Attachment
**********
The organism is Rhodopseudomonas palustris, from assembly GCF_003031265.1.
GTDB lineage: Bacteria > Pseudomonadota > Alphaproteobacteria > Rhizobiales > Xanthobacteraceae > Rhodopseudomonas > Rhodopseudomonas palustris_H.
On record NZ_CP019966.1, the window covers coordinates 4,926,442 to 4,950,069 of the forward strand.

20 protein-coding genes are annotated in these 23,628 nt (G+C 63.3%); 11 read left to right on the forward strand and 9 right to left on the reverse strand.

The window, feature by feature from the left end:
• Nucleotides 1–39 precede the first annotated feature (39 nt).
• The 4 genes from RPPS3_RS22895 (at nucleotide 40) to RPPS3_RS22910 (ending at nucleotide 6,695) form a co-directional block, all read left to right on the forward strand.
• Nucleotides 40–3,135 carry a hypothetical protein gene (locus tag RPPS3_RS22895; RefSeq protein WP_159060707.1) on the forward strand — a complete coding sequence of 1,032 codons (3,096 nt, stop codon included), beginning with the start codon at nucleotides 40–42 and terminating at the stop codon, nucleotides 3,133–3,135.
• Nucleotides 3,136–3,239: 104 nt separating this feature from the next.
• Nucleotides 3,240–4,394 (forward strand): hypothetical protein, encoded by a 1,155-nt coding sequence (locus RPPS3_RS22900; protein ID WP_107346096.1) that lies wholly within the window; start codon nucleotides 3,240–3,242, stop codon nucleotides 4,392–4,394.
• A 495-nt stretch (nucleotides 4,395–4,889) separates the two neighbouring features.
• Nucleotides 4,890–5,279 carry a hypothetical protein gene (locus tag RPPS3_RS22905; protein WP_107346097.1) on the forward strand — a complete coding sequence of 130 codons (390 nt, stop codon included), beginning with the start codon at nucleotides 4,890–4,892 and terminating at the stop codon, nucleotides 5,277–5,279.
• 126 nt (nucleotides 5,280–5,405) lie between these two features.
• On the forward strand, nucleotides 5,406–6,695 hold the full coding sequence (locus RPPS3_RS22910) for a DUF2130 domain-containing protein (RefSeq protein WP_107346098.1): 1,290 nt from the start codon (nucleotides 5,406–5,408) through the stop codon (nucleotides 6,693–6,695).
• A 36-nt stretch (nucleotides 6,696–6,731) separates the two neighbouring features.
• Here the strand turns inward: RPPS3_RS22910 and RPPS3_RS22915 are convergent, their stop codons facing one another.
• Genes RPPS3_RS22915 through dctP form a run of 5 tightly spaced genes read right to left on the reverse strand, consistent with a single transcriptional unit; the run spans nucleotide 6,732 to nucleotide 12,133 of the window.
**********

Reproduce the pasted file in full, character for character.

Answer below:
The organism is Rhodopseudomonas palustris, from assembly GCF_003031265.1.
GTDB lineage: Bacteria > Pseudomonadota > Alphaproteobacteria > Rhizobiales > Xanthobacteraceae > Rhodopseudomonas > Rhodopseudomonas palustris_H.
On record NZ_CP019966.1, the window covers coordinates 4,926,442 to 4,950,069 of the forward strand.

20 protein-coding genes are annotated in these 23,628 nt (G+C 63.3%); 11 read left to right on the forward strand and 9 right to left on the reverse strand.

The window, feature by feature from the left end:
• Nucleotides 1–39 precede the first annotated feature (39 nt).
• The 4 genes from RPPS3_RS22895 (at nucleotide 40) to RPPS3_RS22910 (ending at nucleotide 6,695) form a co-directional block, all read left to right on the forward strand.
• Nucleotides 40–3,135 carry a hypothetical protein gene (locus tag RPPS3_RS22895; RefSeq protein WP_159060707.1) on the forward strand — a complete coding sequence of 1,032 codons (3,096 nt, stop codon included), beginning with the start codon at nucleotides 40–42 and terminating at the stop codon, nucleotides 3,133–3,135.
• Nucleotides 3,136–3,239: 104 nt separating this feature from the next.
• Nucleotides 3,240–4,394 (forward strand): hypothetical protein, encoded by a 1,155-nt coding sequence (locus RPPS3_RS22900; protein ID WP_107346096.1) that lies wholly within the window; start codon nucleotides 3,240–3,242, stop codon nucleotides 4,392–4,394.
• A 495-nt stretch (nucleotides 4,395–4,889) separates the two neighbouring features.
• Nucleotides 4,890–5,279 carry a hypothetical protein gene (locus tag RPPS3_RS22905; protein WP_107346097.1) on the forward strand — a complete coding sequence of 130 codons (390 nt, stop codon included), beginning with the start codon at nucleotides 4,890–4,892 and terminating at the stop codon, nucleotides 5,277–5,279.
• 126 nt (nucleotides 5,280–5,405) lie between these two features.
• On the forward strand, nucleotides 5,406–6,695 hold the full coding sequence (locus RPPS3_RS22910) for a DUF2130 domain-containing protein (RefSeq protein WP_107346098.1): 1,290 nt from the start codon (nucleotides 5,406–5,408) through the stop codon (nucleotides 6,693–6,695).
• A 36-nt stretch (nucleotides 6,696–6,731) separates the two neighbouring features.
• Here the strand turns inward: RPPS3_RS22910 and RPPS3_RS22915 are convergent, their stop codons facing one another.
• Genes RPPS3_RS22915 through dctP form a run of 5 tightly spaced genes read right to left on the reverse strand, consistent with a single transcriptional unit; the run spans nucleotide 6,732 to nucleotide 12,133 of the window.